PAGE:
21 May-25 Sept 2011. Palazzo Doria Pamphilj, the most important private museum in Rome, hosts Vanitas, an exhibition on the theme of the futility of earthly things. It follows the development of vanity and futility in European culture from its Christian origins to its presence in allegorical paintings and everyday objects such as a collection of 18th-century clocks crowned by the image of Time armed with a sickle to recall the fleeting nature of earthly time.
Throughout the centuries the Doria Pamphilj family commissioned many paintings on this theme by such artists as Caravaggio, Lorenzo Lotto, Jusepe de Ribera, Domenico Fetti, Guercino, Andrea Sacchi, and Mattia Preti, which now form part of the Dorja Pamphilj collection. On display are also sculptures, decorative objects, books and musical compositions, which present a modern and interdisciplinary reflection on this theme in various historical and cultural contexts.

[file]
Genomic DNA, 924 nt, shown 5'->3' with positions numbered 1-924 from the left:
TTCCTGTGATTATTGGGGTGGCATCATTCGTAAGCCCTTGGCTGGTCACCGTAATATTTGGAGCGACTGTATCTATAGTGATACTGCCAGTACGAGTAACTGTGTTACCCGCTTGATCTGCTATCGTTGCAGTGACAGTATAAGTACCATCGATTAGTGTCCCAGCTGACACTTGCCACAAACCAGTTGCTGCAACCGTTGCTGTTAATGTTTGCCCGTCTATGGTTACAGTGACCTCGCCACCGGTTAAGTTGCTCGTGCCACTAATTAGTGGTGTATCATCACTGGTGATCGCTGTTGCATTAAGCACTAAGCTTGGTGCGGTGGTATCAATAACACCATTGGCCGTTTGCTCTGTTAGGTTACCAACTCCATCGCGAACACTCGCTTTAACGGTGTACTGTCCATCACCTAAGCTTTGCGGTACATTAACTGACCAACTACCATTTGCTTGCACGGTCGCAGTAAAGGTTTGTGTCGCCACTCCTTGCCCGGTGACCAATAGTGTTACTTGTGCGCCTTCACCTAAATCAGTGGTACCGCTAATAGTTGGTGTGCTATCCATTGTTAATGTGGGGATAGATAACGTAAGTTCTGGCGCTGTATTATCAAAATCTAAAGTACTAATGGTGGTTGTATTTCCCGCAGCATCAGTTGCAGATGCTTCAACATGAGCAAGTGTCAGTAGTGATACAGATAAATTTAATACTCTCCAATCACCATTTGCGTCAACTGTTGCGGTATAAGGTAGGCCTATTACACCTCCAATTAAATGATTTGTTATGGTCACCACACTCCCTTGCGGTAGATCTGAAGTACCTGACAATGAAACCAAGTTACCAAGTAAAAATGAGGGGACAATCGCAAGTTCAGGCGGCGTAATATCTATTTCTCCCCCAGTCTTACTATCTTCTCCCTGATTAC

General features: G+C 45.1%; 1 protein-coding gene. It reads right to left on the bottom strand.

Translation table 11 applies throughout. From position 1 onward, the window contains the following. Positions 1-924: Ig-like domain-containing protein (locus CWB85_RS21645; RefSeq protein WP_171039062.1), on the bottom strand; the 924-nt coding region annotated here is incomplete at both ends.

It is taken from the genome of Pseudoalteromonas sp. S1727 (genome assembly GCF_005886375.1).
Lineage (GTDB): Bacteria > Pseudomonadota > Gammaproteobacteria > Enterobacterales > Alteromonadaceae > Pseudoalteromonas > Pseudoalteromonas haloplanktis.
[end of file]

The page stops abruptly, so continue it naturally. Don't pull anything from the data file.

The first section focuses on still life paintings, the second on religious objects, the third on portraiture and the final section is dedicated to Cardinal Benedetto Pamphilj, patron of the arts and a poet who wrote the famous oratorio Il Trionfo del Tempo e del Disinganno set to music by Georg Friedrich H